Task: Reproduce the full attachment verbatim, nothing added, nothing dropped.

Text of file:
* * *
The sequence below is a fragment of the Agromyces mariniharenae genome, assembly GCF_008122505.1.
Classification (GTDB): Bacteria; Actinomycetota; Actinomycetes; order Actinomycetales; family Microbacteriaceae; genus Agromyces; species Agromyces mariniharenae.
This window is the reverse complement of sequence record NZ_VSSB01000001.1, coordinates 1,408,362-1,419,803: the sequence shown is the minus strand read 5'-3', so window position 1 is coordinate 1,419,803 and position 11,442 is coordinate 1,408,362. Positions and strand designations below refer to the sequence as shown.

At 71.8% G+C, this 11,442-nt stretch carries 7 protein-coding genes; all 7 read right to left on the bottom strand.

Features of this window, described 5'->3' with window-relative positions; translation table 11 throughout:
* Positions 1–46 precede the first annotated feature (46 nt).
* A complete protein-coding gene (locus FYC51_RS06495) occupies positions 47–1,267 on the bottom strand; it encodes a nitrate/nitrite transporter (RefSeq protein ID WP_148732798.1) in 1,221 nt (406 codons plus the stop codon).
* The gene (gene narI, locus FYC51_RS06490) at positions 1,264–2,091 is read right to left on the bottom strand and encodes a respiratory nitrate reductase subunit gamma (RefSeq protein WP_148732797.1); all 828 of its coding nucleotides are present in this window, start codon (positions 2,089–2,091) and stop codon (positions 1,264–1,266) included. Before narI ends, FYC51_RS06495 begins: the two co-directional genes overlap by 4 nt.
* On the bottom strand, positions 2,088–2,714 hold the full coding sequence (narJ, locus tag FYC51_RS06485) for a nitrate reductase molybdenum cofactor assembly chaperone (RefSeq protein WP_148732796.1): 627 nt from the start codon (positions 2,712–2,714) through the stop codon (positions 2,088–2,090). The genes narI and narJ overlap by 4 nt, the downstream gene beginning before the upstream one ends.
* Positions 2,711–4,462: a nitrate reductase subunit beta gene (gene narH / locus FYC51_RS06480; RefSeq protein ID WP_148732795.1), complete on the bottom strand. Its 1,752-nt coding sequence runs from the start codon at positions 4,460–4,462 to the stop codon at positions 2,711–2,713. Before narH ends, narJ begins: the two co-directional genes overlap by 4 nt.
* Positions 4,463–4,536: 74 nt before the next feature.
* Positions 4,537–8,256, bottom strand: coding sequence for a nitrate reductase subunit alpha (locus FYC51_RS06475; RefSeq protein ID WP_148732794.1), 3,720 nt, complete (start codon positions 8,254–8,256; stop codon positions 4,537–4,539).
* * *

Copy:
The sequence below is a fragment of the Agromyces mariniharenae genome, assembly GCF_008122505.1.
Classification (GTDB): Bacteria; Actinomycetota; Actinomycetes; order Actinomycetales; family Microbacteriaceae; genus Agromyces; species Agromyces mariniharenae.
This window is the reverse complement of sequence record NZ_VSSB01000001.1, coordinates 1,408,362-1,419,803: the sequence shown is the minus strand read 5'-3', so window position 1 is coordinate 1,419,803 and position 11,442 is coordinate 1,408,362. Positions and strand designations below refer to the sequence as shown.

At 71.8% G+C, this 11,442-nt stretch carries 7 protein-coding genes; all 7 read right to left on the bottom strand.

Features of this window, described 5'->3' with window-relative positions; translation table 11 throughout:
* Positions 1–46 precede the first annotated feature (46 nt).
* A complete protein-coding gene (locus FYC51_RS06495) occupies positions 47–1,267 on the bottom strand; it encodes a nitrate/nitrite transporter (RefSeq protein ID WP_148732798.1) in 1,221 nt (406 codons plus the stop codon).
* The gene (gene narI, locus FYC51_RS06490) at positions 1,264–2,091 is read right to left on the bottom strand and encodes a respiratory nitrate reductase subunit gamma (RefSeq protein WP_148732797.1); all 828 of its coding nucleotides are present in this window, start codon (positions 2,089–2,091) and stop codon (positions 1,264–1,266) included. Before narI ends, FYC51_RS06495 begins: the two co-directional genes overlap by 4 nt.
* On the bottom strand, positions 2,088–2,714 hold the full coding sequence (narJ, locus tag FYC51_RS06485) for a nitrate reductase molybdenum cofactor assembly chaperone (RefSeq protein WP_148732796.1): 627 nt from the start codon (positions 2,712–2,714) through the stop codon (positions 2,088–2,090). The genes narI and narJ overlap by 4 nt, the downstream gene beginning before the upstream one ends.
* Positions 2,711–4,462: a nitrate reductase subunit beta gene (gene narH / locus FYC51_RS06480; RefSeq protein ID WP_148732795.1), complete on the bottom strand. Its 1,752-nt coding sequence runs from the start codon at positions 4,460–4,462 to the stop codon at positions 2,711–2,713. Before narH ends, narJ begins: the two co-directional genes overlap by 4 nt.
* Positions 4,463–4,536: 74 nt before the next feature.
* Positions 4,537–8,256, bottom strand: coding sequence for a nitrate reductase subunit alpha (locus FYC51_RS06475; RefSeq protein ID WP_148732794.1), 3,720 nt, complete (start codon positions 8,254–8,256; stop codon positions 4,537–4,539).